State segregation laws mandated that African Americans attend Langston Univeristy, while whites could go to either the University of Oklahoma or Oklahoma A&M (now Oklahoma State University).  To comply with the provisions requiring equal access to educational programs, the state offered funding for African Americans to attend schools in nearby states for programs not offered at Langston.  McLaurin challenged this law and, by court decision, was admitted to the OU.

In order to comply with state separation laws, President George Lynn Cross arranged for McLaurin’s classes to be held in classroom with an anteroom.  By sitting in this side room, away from white students, McLaurin could attend the same classes but still be segregated.  Special seating areas were created in the cafeteria and at sporting events, and separate restroom facilities were designated to insure continued segregation. 

McLaurin challenged this continued segregation, taking the case to the United States Supreme Court.  In 1950, the Supreme Court, in George W. McLaurin v. Oklahoma Board of Regents for Higher Education, ruled that segregation "handicapped him in his pursuit of effective graduate instruction."  The decision began the process of tearing down official barriers to racial integration in Oklahoma higher education.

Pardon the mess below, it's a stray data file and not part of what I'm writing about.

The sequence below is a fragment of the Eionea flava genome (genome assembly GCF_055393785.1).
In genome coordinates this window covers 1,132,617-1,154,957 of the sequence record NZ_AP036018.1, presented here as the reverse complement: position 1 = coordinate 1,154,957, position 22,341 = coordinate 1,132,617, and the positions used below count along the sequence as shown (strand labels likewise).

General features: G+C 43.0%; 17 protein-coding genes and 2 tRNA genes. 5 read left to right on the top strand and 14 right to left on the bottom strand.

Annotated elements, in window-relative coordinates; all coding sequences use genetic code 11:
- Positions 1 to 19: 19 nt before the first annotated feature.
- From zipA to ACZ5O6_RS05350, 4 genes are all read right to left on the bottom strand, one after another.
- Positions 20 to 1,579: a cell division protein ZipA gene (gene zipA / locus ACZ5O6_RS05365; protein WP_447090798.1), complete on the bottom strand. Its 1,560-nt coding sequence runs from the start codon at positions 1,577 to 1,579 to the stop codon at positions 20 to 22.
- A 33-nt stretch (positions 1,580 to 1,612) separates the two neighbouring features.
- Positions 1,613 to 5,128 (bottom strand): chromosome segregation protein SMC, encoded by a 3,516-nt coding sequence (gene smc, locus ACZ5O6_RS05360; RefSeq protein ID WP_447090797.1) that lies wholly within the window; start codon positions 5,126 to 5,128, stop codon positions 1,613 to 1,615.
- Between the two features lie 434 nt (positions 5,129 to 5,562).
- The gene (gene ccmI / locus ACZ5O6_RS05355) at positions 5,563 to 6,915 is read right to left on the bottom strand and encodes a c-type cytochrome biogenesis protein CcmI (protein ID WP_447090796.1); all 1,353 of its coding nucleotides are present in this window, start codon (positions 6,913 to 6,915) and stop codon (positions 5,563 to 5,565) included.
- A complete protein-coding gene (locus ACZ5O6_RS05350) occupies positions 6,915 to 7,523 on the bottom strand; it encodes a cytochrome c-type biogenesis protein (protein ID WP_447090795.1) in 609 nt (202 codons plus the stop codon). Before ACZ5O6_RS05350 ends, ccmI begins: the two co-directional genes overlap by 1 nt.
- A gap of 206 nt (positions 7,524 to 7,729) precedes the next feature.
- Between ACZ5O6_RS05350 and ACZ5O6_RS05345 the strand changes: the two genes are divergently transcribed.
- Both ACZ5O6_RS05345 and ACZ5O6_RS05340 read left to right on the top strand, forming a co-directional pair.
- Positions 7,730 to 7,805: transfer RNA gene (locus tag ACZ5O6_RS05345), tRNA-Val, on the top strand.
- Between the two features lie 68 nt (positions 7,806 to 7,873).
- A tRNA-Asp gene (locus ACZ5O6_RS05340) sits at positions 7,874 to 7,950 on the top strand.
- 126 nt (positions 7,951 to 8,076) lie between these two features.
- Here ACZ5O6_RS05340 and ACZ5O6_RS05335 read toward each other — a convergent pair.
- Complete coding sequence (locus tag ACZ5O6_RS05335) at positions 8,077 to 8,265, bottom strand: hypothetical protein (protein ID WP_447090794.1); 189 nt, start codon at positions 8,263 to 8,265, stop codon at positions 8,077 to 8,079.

George McLaurin ultimately left the university after only two semesters.  His case, however, would prove a key precedent in the national fight against segregation, paving the way for the landmark 1954 case, Brown v. Board of Education of Topeka, Kansas, which established that separate was inherently unequal in all levels of education.

“Not a lot of people know he was actually the first African-American to attend school here,” Moore points out. "Finding a way to honor him hopefully will spur students to look into his story and the history of the University of Oklahoma. We were one of the first universities in this part of the country to start admitting African-American students and we need to be proud of something like that.”

This year’s conference will be held April 14-17 on the Norman campus, and is being sponsored OU’s Office of University Community, headed by Vice President Jabar Shumate.

The conference also will be one of the first beneficiaries of a new fundraising platform at OU. Thousands Strong will host numerous OU projects in need of funding. The Thousands Strong website will officially launch February 29 and will connect supporters with programs to which they can give directly, track the progress of funding and become closely involved with the success of programs and initiatives they care most about.